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In the short film Bead Game (1977) by the acclaimed Indian-Canadian filmmaker Ishu Patel, stopmotion animation of coloured glass beads offers a beautiful yet dark vision of life, characterised by brutal cycles of competition and consumption. Beginning with a single bead, a series of organisms – real and imagined – split, combine, transform and devour one another, yielding first the emergence of human forms, and eventually the horrors of nuclear war. Inspired by the beadwork of Inuit women, Patel’s dazzling and urgent response to the atomic age won critical acclaim upon its release, receiving a BAFTA award for Best Short Fictional Film and an Academy Award nomination for Best Short Film (Animated).
A song of ice, fire and jelly – exploring the physics and history of the trumpet
Tour the European architecture that dreamed of a wondrous, fictitious China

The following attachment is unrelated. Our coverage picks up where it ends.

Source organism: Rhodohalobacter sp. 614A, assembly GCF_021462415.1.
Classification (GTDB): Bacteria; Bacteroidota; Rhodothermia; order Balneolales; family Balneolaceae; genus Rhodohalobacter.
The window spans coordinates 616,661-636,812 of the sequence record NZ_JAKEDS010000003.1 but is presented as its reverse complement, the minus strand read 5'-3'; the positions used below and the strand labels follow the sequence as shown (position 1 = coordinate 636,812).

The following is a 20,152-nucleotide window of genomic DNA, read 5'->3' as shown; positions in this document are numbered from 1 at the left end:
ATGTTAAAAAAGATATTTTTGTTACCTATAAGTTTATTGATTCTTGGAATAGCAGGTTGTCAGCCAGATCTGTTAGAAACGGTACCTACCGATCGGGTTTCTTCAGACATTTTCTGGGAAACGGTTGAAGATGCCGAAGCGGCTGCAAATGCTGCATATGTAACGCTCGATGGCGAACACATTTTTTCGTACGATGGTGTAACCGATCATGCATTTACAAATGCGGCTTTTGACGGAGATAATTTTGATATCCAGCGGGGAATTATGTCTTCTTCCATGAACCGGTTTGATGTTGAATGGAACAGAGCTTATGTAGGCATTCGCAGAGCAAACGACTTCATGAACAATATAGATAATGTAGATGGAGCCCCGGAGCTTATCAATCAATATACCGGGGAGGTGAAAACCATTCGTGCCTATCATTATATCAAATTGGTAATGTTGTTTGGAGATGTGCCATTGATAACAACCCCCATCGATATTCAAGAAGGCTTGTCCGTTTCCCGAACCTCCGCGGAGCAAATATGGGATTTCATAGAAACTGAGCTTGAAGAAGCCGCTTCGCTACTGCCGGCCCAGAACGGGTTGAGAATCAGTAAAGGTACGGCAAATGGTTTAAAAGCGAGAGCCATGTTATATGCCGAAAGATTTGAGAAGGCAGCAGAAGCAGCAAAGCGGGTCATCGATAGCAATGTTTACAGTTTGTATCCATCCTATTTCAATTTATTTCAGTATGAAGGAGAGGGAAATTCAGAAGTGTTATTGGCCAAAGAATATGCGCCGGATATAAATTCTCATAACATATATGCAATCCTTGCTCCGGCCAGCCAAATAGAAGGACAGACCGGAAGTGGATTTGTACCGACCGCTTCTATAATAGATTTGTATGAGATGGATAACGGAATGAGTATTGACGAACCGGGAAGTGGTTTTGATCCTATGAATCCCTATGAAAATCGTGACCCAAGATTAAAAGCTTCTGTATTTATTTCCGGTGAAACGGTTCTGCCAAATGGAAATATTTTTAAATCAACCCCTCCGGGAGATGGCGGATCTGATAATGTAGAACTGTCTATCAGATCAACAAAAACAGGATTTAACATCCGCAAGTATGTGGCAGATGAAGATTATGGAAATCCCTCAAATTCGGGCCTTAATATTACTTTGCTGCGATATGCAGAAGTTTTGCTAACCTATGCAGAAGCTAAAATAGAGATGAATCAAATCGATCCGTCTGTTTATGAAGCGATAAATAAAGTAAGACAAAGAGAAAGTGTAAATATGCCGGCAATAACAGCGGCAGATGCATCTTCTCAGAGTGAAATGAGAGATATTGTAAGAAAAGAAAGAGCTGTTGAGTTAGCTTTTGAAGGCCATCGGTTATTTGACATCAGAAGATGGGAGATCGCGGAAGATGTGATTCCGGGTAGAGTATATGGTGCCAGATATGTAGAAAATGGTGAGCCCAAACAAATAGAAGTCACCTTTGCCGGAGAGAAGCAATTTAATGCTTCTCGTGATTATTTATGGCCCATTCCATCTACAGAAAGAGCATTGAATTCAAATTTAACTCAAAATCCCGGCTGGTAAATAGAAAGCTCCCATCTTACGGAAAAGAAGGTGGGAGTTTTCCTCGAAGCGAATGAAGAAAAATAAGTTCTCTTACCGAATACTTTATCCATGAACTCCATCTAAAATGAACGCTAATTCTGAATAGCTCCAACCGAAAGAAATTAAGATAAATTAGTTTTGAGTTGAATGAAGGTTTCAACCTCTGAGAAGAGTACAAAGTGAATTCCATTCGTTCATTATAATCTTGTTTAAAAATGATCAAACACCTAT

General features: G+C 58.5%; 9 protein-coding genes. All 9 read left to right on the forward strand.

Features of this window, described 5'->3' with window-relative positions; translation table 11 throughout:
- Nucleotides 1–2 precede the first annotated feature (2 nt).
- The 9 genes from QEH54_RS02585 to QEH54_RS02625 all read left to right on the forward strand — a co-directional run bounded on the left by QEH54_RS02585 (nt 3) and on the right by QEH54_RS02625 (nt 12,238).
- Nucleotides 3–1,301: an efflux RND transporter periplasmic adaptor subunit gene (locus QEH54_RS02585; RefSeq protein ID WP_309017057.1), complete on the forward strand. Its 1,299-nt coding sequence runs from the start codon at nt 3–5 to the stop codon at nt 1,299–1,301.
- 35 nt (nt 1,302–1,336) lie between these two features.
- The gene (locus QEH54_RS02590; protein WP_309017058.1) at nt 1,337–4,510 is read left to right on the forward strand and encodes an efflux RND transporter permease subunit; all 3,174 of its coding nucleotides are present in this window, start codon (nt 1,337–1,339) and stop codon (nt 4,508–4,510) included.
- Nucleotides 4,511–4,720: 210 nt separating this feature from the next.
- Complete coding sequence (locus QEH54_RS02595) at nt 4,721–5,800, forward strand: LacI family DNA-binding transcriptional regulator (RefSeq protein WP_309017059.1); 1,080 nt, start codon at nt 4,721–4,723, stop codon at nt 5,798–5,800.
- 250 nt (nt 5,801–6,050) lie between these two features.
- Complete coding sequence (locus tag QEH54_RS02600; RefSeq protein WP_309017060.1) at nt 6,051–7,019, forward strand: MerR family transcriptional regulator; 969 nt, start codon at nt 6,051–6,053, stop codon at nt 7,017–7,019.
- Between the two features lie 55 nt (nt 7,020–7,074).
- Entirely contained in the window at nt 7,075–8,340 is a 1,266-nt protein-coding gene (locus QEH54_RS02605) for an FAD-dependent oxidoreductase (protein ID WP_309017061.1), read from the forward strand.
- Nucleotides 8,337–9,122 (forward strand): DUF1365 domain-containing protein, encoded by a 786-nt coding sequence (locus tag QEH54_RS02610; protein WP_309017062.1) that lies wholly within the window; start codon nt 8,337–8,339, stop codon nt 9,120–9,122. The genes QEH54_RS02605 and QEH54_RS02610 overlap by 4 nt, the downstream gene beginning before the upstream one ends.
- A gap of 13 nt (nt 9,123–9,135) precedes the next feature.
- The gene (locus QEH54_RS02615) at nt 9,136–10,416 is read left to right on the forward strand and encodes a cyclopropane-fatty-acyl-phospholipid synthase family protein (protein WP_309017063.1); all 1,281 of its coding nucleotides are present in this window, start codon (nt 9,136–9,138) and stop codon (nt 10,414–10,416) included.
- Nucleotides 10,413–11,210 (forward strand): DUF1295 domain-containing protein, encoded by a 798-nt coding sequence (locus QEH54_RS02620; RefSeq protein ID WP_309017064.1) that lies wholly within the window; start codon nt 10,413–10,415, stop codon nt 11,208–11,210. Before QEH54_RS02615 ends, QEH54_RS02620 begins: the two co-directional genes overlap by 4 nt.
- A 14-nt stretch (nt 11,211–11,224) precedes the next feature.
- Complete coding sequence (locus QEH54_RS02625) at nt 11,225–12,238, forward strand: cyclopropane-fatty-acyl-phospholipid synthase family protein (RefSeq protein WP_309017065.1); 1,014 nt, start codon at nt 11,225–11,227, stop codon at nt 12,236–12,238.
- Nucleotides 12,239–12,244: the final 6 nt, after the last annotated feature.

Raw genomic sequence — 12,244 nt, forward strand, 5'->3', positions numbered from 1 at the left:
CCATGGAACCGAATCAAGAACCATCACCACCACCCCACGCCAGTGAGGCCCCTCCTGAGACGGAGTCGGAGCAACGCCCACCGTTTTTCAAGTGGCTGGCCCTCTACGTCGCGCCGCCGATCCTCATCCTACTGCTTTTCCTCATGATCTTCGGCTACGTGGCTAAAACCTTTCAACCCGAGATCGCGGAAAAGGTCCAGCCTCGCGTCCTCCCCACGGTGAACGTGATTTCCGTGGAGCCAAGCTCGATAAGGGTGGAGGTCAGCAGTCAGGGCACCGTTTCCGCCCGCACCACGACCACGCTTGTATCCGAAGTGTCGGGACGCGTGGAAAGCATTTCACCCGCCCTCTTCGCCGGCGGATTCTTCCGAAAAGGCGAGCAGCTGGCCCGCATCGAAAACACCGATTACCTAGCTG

Trek alongside spiritual pilgrims on a treacherous journey across Pakistan
Thinkers and theories
Photographs offer a colonialist window to the past – one that must be challenged
Animals and humans
An artist and ants collaborate on an exhibit of ‘tiny Abstract Expressionist paintings’
How a curious question about colouring maps changed mathematics forever
Meaning and the good life
The world turns vivid, strange and philosophical for one plane crash survivor
The rise and fall of Kowloon Walled City, Hong Kong’s infamous urban monolith
Inside the unique creative space where ‘outsider’ artists find their form